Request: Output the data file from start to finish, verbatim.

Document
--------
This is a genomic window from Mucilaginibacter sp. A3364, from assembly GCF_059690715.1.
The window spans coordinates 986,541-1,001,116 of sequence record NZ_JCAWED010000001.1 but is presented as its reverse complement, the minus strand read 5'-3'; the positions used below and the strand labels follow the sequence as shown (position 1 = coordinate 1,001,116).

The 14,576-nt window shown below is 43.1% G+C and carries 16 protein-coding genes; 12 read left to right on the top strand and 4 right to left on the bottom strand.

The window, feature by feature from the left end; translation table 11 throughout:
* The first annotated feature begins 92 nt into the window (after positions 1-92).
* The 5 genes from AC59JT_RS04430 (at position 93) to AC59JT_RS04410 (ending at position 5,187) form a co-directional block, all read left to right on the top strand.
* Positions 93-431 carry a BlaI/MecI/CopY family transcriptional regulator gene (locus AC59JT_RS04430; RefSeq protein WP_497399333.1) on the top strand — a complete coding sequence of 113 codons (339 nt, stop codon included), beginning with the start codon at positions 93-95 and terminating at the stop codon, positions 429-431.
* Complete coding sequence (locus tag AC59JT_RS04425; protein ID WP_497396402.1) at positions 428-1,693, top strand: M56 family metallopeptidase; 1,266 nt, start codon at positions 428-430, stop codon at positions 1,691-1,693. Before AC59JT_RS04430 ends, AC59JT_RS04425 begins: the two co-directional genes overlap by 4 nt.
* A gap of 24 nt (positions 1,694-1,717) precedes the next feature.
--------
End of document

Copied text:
This is a genomic window from Mucilaginibacter sp. A3364, from assembly GCF_059690715.1.
The window spans coordinates 986,541-1,001,116 of sequence record NZ_JCAWED010000001.1 but is presented as its reverse complement, the minus strand read 5'-3'; the positions used below and the strand labels follow the sequence as shown (position 1 = coordinate 1,001,116).

The 14,576-nt window shown below is 43.1% G+C and carries 16 protein-coding genes; 12 read left to right on the top strand and 4 right to left on the bottom strand.

The window, feature by feature from the left end; translation table 11 throughout:
* The first annotated feature begins 92 nt into the window (after positions 1-92).
* The 5 genes from AC59JT_RS04430 (at position 93) to AC59JT_RS04410 (ending at position 5,187) form a co-directional block, all read left to right on the top strand.
* Positions 93-431 carry a BlaI/MecI/CopY family transcriptional regulator gene (locus AC59JT_RS04430; RefSeq protein WP_497399333.1) on the top strand — a complete coding sequence of 113 codons (339 nt, stop codon included), beginning with the start codon at positions 93-95 and terminating at the stop codon, positions 429-431.
* Complete coding sequence (locus tag AC59JT_RS04425; protein ID WP_497396402.1) at positions 428-1,693, top strand: M56 family metallopeptidase; 1,266 nt, start codon at positions 428-430, stop codon at positions 1,691-1,693. Before AC59JT_RS04430 ends, AC59JT_RS04425 begins: the two co-directional genes overlap by 4 nt.
* A gap of 24 nt (positions 1,694-1,717) precedes the next feature.